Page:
It can also be used to identify the right victim. For example, the hacker might reach out to one user and ask if he or she has the resources to fulfill a request, such as executing a wire transfer, changing direct deposit information, or a making a large purchase. If the user responds that they cannot fulfill the request, the hacker will ask to be directed to the right person in the company.
As a general rule, any request that is financially related should scrutinized to ensure that the email is legitimate. If pretexting is part of the scheme, the body of the email will start out friendly and then ease into an eventual request. In the past, spear phishers cut right to the chase, urgently requesting a financial transaction. But like requests for large transactions, this sets off huge red flags, and they’ve learned from their mistakes.
Cybercriminals often make casual conversation based on information they’ve unearthed while researching the victim, such as “How was your vacation?” or “Congrats on the new promotion.” This adds a sense of familiarity to the conversation and helps to lower the victim’s guard.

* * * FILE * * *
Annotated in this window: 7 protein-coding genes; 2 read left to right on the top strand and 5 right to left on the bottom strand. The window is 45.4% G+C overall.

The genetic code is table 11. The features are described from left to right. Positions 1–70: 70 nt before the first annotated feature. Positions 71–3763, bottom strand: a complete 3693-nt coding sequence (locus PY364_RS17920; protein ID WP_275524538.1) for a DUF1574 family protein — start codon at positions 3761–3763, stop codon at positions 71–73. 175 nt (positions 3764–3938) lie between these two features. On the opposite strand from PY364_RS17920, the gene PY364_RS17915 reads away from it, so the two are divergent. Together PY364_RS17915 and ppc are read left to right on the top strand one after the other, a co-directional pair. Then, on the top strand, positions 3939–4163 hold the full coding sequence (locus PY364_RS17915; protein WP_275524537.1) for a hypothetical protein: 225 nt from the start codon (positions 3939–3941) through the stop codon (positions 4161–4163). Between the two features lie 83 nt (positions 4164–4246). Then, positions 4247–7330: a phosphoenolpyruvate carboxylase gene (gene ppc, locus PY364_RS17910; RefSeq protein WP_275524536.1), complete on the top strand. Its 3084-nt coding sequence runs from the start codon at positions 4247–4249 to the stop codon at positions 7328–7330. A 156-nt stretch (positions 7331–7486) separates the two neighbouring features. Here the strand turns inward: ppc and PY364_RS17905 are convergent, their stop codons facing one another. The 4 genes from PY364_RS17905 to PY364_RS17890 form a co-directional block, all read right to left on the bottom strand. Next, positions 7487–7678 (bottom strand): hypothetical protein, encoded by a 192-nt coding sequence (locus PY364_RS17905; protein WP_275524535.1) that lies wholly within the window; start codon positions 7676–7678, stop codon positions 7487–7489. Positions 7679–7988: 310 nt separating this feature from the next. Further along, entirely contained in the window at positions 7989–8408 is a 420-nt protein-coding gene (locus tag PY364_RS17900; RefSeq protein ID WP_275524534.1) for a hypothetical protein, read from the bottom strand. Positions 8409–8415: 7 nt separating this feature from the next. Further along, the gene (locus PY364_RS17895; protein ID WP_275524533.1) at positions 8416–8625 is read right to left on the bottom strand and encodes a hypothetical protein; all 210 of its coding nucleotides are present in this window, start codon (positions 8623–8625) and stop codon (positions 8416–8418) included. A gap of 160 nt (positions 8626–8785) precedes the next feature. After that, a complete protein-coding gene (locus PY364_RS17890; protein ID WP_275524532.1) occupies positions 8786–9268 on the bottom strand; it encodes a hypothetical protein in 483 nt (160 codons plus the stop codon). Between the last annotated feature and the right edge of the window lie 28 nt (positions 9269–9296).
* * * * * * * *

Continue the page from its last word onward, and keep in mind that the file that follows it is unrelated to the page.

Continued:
After the initial conversation has been started, the spear phisher will make their request. There is almost always urgency associated with the request. This puts pressure on the victim and causes them to act quickly, without considering that the request might be illegitimate. Requests that purportedly come from a top executive put even more pressure on the victim to act. Fear of consequence and the desire to please are strong psychological motivators that cause victims to overlook red flags.
In the below example, a spear phisher posing as the CEO claims he needs to present gift cards to the company’s clients in an upcoming meeting, and he’s running out of time. Notice the flag words “purchase,” “quickly,” and “urgent.” Any of these terms coming from the CEO would make an employee act quickly. These terms are so common in spear phishing that Vade machine learning models are trained to spot these and other flag words while analyzing emails.